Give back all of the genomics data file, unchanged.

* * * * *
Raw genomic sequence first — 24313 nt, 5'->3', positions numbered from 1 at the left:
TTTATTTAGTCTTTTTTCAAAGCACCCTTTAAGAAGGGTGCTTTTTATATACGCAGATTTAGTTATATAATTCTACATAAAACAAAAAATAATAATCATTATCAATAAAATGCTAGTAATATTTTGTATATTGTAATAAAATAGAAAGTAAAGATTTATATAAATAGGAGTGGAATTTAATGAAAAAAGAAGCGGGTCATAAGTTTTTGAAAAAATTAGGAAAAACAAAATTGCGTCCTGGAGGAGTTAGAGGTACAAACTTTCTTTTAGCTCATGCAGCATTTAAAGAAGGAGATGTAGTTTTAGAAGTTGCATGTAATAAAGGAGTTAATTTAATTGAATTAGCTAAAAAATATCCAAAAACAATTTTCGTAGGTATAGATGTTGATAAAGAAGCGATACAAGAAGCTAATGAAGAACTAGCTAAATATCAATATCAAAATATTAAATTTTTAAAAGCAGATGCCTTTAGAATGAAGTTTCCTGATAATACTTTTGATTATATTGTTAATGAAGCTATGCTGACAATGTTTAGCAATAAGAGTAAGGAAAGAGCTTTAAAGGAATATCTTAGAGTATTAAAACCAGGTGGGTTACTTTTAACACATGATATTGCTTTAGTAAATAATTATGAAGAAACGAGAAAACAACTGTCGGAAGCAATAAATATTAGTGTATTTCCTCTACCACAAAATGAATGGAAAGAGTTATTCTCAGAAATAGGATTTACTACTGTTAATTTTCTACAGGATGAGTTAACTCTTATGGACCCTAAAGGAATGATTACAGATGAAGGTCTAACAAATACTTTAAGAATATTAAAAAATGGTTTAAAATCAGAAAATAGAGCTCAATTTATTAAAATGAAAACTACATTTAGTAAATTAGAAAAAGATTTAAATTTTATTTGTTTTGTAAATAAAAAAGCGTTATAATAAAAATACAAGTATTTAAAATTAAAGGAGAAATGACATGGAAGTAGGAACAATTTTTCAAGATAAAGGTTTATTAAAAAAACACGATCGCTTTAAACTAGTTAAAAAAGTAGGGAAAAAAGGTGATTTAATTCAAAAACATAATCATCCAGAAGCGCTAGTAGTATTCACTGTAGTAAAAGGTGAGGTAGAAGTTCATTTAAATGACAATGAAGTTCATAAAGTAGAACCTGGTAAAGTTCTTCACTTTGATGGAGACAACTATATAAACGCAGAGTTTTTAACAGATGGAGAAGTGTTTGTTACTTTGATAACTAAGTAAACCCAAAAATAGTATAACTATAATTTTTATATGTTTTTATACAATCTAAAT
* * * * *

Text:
Raw genomic sequence first — 24313 nt, 5'->3', positions numbered from 1 at the left:
TTTATTTAGTCTTTTTTCAAAGCACCCTTTAAGAAGGGTGCTTTTTATATACGCAGATTTAGTTATATAATTCTACATAAAACAAAAAATAATAATCATTATCAATAAAATGCTAGTAATATTTTGTATATTGTAATAAAATAGAAAGTAAAGATTTATATAAATAGGAGTGGAATTTAATGAAAAAAGAAGCGGGTCATAAGTTTTTGAAAAAATTAGGAAAAACAAAATTGCGTCCTGGAGGAGTTAGAGGTACAAACTTTCTTTTAGCTCATGCAGCATTTAAAGAAGGAGATGTAGTTTTAGAAGTTGCATGTAATAAAGGAGTTAATTTAATTGAATTAGCTAAAAAATATCCAAAAACAATTTTCGTAGGTATAGATGTTGATAAAGAAGCGATACAAGAAGCTAATGAAGAACTAGCTAAATATCAATATCAAAATATTAAATTTTTAAAAGCAGATGCCTTTAGAATGAAGTTTCCTGATAATACTTTTGATTATATTGTTAATGAAGCTATGCTGACAATGTTTAGCAATAAGAGTAAGGAAAGAGCTTTAAAGGAATATCTTAGAGTATTAAAACCAGGTGGGTTACTTTTAACACATGATATTGCTTTAGTAAATAATTATGAAGAAACGAGAAAACAACTGTCGGAAGCAATAAATATTAGTGTATTTCCTCTACCACAAAATGAATGGAAAGAGTTATTCTCAGAAATAGGATTTACTACTGTTAATTTTCTACAGGATGAGTTAACTCTTATGGACCCTAAAGGAATGATTACAGATGAAGGTCTAACAAATACTTTAAGAATATTAAAAAATGGTTTAAAATCAGAAAATAGAGCTCAATTTATTAAAATGAAAACTACATTTAGTAAATTAGAAAAAGATTTAAATTTTATTTGTTTTGTAAATAAAAAAGCGTTATAATAAAAATACAAGTATTTAAAATTAAAGGAGAAATGACATGGAAGTAGGAACAATTTTTCAAGATAAAGGTTTATTAAAAAAACACGATCGCTTTAAACTAGTTAAAAAAGTAGGGAAAAAAGGTGATTTAATTCAAAAACATAATCATCCAGAAGCGCTAGTAGTATTCACTGTAGTAAAAGGTGAGGTAGAAGTTCATTTAAATGACAATGAAGTTCATAAAGTAGAACCTGGTAAAGTTCTTCACTTTGATGGAGACAACTATATAAACGCAGAGTTTTTAACAGATGGAGAAGTGTTTGTTACTTTGATAACTAAGTAAACCCAAAAATAGTATAACTATAATTTTTATATGTTTTTATACAATCTAAAT